It was inevitable and easily predicted, but the way that all users, pupil and staff, get to grips with the new device varies enormously. We’ve offered lots of in-school workshop sessions to guide and instruct colleagues in various areas which have undoubtedly been useful, but it is fair to say that the staff members who are making the most progress are the ones who have stopped to ask themselves “what can I do with this new device in my lessons” and subsequently have had the drive to try and find some answers for themselves.

A series of practical problems……

Fortunately practical problems are often the ones that are the simplest to resolve, but they are problems nonetheless.

I’ve lost count of the number of broken iPad screens that I have seen this year. A twelve year old’s school bag would seem to be a dangerous place for digital devices.

Memory problems have increasingly become a problem as the year has gone on. For the pupils this has often arisen because of the games and other non-school apps that have been installed. But my 16Gb iPad Air is also constantly reaching the point of being full, purely with work related material. My advice…?, buy the biggest capacity that you can afford.

One of the big potential gains of iPad supported education is being able to connect your iPad to the large screen at the front of the class, be that a beamer, smart board or large scale LCD screen. Personally I have found this to be fantastic this year, conducting your lesson from the back of the class, or from sitting next to a particularly troublesome pupil! I can draw on my iPad and it appears on the screen, I am liberated from the computer at my desk.  Or at least I am if the connection between the iPad and the computer works well, and there lies the problem. We have huge problems throughout the school with this connection this year, a frustrating business!

Attention please….

The presence of all the possibilities the iPad offers, sitting there on the desk in front of pupils, is at times difficult to resist. All teachers are in the process of having to discover new ways to keep pupils on task.  In the art room I have to say my experience of this problem is relatively small, when we’re not actually using the iPad it goes away in the bag. Paint and clay don’t mix too well with such devices, but where lesson material and workbooks are all on the iPad it is asking more creativity from the teacher.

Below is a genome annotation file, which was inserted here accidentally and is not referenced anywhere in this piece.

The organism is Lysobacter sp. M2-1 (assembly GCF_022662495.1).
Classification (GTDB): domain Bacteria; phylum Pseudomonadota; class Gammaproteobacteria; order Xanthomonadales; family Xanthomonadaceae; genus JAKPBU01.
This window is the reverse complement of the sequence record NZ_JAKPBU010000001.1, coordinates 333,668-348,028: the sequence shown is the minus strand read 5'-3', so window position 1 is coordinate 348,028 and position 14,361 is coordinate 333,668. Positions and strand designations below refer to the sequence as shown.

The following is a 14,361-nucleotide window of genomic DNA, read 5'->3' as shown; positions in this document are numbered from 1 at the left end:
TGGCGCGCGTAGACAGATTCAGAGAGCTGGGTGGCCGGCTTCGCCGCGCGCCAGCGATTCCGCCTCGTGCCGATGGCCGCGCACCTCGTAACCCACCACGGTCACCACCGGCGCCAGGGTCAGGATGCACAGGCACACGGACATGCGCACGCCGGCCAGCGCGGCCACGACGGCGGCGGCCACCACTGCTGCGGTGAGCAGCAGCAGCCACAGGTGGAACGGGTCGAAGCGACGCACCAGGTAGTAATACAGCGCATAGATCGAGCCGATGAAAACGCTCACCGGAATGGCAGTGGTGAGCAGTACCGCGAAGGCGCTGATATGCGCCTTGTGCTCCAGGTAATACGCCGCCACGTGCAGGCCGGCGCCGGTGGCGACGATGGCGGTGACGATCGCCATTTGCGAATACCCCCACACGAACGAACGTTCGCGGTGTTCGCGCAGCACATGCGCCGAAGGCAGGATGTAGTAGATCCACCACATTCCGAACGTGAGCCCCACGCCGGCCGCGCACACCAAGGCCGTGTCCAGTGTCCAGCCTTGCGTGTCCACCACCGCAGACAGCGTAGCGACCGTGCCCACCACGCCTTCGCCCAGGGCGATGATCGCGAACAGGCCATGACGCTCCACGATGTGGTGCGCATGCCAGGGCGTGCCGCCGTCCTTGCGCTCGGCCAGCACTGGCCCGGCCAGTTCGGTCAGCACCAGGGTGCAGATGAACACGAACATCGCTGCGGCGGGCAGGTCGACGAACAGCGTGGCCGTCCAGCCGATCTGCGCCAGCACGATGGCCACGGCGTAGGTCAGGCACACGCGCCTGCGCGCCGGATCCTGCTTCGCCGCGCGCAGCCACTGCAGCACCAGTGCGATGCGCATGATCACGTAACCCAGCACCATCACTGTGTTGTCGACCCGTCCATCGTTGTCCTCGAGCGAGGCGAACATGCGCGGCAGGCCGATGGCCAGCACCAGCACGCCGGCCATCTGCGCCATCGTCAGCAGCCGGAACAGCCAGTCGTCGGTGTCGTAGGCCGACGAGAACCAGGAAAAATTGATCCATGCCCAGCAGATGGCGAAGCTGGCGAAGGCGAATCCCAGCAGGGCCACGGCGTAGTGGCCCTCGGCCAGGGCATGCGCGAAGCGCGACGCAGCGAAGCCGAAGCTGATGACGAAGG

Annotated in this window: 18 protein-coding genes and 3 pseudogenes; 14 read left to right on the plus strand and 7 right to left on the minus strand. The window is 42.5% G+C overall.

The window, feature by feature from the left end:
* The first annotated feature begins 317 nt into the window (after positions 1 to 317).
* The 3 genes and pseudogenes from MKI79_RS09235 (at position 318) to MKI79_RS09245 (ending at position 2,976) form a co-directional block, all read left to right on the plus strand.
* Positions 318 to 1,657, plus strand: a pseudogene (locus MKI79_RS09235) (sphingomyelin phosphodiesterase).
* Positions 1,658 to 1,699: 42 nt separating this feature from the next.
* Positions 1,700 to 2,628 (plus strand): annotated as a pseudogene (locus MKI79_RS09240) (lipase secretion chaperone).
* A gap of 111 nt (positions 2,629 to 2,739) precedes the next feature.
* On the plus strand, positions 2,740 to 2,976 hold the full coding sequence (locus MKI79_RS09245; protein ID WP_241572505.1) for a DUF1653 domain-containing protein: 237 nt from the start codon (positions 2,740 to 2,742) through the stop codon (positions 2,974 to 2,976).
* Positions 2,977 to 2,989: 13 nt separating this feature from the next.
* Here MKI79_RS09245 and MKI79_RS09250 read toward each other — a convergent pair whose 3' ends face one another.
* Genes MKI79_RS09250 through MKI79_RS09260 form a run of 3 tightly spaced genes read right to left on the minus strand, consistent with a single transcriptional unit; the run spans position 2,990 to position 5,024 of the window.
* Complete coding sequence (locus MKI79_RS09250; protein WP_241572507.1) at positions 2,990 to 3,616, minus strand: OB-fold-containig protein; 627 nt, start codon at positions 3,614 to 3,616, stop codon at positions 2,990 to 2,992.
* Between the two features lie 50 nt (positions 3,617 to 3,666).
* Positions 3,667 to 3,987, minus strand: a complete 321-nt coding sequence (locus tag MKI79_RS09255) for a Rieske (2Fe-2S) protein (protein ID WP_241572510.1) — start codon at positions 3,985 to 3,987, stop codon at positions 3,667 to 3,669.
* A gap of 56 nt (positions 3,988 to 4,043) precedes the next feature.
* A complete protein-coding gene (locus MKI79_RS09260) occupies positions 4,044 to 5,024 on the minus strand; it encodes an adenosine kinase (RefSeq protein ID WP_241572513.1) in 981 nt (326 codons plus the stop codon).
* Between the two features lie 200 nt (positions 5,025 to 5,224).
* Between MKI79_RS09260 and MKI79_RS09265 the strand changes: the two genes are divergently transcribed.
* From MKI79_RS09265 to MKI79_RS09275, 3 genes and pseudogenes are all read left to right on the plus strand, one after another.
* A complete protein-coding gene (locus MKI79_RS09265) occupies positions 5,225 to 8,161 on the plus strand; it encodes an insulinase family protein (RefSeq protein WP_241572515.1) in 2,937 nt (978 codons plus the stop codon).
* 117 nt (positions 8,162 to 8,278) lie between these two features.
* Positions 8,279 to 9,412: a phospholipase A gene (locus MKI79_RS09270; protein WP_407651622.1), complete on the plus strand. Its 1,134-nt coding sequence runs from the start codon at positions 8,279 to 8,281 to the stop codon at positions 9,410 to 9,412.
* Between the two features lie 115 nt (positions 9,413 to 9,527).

Creativity

Maybe at the moment, my biggest disappointment with the iPad is the way that on the surface so called ‘creative’ apps are anything but creative.  So many of them offer a wealth of readymade solutions or ‘one-click wizards’ that might give eye catching results, but are the pupils actually being creative in making these digital products. This is a particularly interesting area for me, perhaps the most interesting of all the iPad developments in the classroom and it certainly warrants a more extensive post at a later date, how do we stimulate creativity with the device?

Other potential problems/issues

Time issues are a well-known problem in educationland, the arrival digital lesson opportunities requires extra work and a process of discovery that not all teachers are willing or able to embark on. School leaders should make no mistake, staff have to be facilitated in time and support is a school wants such a digital project to succeed.

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Why was it teachers want smaller classes again…?

A few month ago on this blog I wrote a piece about the unique situation (at least unique for me), I found myself in of having one class of just sixteen pupils. I found myself reflecting on the educational opportunities such a small group offered me as an art teacher.

This week I return to school and it is fair to say that normality has returned with a bang, at least in terms of the numbers in my classes, except somewhat worse than every other year I can remember in my 13 years of teaching. The forthcoming year I am teaching six different classes, three younger classes for art and design and three slightly older classes for a broader art and cultural studies class. All these lessons involve a mixture of theory and practical lessons.

The overall picture is as follows:

1st years (12-13 year olds), one class of 30 pupils

3rd years (14-15 year olds), one class of 25 pupils and one class of 29 pupils

4th years (15-16 year olds), one class of 28 pupils  and two of 32 pupils